Nick Bryan Dot Com

Genus by Jonathan Trigell - Untimely Book Review

Genus coverMy book reviews will rarely be prompt, as I read painfully slowly and pick most novels up in the Kindle sale. Nonetheless, I did recently finish one: Genus by Jonathan Trigell. After taking a month to read it, I should get some thoughts down before I forget them, so let’s go! (Trying to whip up some energy!)

So, we’re looking at a future London, where society has turned dystopic after genetic modification becomes widespread and physical perfection becomes purchasable. Which, of course, leads to those who can’t afford it becoming a clearly advertised underclass. Crime, corruption and general shouting ensue.

Most of the story takes place among said underclass, specifically the rundown “Kross” region (formerly known as King’s Cross, London), because I suppose it would be dull to watch the pretty people be obnoxiously content. Although if you do want that, you can always watch Made In Chelsea.

This is one of those science-fiction books where the allegory doesn’t exactly hide itself– Trigell is upfront about his fears concerning gene improvement, and the real possibility of that technology helps draw you in. And yet, despite it being a grounded premise, he has a lot of cool (or worrying) ideas about where this would lead.

He’s also using a lot of stark descriptions to convey urban squalor, which I’m on board with, and despite rapid flicks between POV characters, they all have their clear vocabulary and backdrop marked out. Some of the catchphrases to identify certain characters (especially Detective Gunther) get samey, but it does fit his crude, hammering self. I also enjoyed the tangential vignettes.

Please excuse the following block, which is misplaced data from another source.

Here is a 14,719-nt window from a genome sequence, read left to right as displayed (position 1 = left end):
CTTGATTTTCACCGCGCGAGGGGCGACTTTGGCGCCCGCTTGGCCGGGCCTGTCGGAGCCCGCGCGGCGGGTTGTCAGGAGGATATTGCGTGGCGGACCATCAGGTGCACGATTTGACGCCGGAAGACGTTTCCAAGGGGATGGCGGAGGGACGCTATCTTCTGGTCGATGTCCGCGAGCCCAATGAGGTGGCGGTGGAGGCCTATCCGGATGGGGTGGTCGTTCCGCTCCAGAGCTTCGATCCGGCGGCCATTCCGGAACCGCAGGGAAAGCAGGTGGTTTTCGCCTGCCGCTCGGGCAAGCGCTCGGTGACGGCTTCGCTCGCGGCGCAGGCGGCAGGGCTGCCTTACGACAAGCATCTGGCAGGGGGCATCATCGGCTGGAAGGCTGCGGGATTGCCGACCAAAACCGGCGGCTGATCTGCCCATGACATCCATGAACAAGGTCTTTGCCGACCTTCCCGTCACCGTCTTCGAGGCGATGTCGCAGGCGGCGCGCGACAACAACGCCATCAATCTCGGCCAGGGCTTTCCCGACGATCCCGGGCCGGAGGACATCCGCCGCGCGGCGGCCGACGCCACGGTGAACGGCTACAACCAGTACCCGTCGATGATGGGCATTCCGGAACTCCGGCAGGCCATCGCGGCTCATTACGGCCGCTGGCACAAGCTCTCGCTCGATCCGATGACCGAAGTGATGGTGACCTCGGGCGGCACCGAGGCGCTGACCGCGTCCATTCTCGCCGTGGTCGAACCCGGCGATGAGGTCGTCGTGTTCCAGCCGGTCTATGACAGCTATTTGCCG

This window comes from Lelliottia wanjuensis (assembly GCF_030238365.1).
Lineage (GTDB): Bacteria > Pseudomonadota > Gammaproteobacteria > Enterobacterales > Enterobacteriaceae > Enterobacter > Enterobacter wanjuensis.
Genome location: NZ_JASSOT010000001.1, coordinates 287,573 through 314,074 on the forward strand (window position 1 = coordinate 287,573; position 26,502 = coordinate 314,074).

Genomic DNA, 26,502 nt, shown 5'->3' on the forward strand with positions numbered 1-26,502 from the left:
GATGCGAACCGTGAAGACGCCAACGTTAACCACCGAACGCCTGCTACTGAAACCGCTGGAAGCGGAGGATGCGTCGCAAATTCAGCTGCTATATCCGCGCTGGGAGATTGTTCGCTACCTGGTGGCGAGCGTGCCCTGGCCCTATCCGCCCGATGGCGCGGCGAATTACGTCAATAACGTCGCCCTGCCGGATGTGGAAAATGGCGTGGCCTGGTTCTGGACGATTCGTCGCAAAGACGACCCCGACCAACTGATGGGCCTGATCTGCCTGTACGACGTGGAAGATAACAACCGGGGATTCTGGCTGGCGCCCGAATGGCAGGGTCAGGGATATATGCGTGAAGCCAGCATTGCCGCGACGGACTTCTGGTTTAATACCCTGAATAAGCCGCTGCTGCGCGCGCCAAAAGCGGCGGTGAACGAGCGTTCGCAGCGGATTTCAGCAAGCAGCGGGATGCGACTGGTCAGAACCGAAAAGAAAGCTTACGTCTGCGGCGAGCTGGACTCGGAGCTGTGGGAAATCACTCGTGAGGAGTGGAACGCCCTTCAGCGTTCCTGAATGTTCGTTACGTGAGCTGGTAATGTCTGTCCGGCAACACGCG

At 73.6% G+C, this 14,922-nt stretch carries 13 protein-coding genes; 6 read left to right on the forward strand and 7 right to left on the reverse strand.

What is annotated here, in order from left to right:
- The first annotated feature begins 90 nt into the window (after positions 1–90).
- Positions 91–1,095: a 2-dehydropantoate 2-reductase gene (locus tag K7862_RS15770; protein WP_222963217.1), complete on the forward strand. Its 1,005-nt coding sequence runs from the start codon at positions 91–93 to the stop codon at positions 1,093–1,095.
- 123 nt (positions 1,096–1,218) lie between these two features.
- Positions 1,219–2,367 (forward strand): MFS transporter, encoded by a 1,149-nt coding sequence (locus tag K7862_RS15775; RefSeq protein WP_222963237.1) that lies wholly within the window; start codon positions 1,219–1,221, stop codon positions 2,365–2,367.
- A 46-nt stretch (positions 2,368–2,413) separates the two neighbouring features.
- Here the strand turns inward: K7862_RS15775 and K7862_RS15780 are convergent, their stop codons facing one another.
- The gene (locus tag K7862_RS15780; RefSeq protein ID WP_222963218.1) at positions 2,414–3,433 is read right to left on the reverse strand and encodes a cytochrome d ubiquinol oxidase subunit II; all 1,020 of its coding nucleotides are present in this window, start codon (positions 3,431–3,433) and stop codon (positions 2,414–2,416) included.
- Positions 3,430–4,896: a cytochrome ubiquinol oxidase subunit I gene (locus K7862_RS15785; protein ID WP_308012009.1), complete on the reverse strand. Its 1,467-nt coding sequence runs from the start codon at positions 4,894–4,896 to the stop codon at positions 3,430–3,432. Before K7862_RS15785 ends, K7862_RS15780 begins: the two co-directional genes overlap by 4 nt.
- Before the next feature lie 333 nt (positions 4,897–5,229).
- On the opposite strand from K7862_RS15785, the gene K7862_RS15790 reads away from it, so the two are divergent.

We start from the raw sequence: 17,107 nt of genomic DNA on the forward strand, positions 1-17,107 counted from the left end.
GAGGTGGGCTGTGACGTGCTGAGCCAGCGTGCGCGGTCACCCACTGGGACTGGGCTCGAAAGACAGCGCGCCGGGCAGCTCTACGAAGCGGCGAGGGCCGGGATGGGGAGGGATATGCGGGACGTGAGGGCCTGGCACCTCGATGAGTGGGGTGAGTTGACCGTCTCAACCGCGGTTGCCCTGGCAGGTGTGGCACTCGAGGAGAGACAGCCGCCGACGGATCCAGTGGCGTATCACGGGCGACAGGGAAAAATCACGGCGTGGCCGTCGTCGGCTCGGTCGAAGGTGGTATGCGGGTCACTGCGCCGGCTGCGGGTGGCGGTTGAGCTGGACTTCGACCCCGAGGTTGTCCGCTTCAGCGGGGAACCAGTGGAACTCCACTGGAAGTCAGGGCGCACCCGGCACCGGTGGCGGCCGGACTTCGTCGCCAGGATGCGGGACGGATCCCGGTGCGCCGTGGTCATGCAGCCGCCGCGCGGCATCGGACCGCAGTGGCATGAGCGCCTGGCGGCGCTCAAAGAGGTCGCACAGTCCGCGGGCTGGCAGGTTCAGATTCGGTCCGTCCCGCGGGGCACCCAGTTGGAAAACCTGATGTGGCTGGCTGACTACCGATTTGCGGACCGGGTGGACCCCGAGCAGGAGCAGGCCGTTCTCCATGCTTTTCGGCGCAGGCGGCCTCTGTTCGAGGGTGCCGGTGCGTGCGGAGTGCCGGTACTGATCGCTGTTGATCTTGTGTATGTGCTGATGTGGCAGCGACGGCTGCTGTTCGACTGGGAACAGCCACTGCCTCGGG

I wasn’t as taken by the actual story as I was by Trigell’s vision, which is an issue for me (perhaps more than it should be) because I admit to being a very plot-orientated reader and writer. The broad nature of the climax seemed slightly predictable, although the execution meant it never stopped being readable.

So, yes, this is an interesting contemporary sci-fi book if you’re looking for one, and is available on Amazon in the usual formats if the mood strikes you. Let me know below if you’ve read it and have strong opinions. Or any opinions. Everyone is welcome. Why not tell the group how you feel about paying to improve your babies?


Post a Comment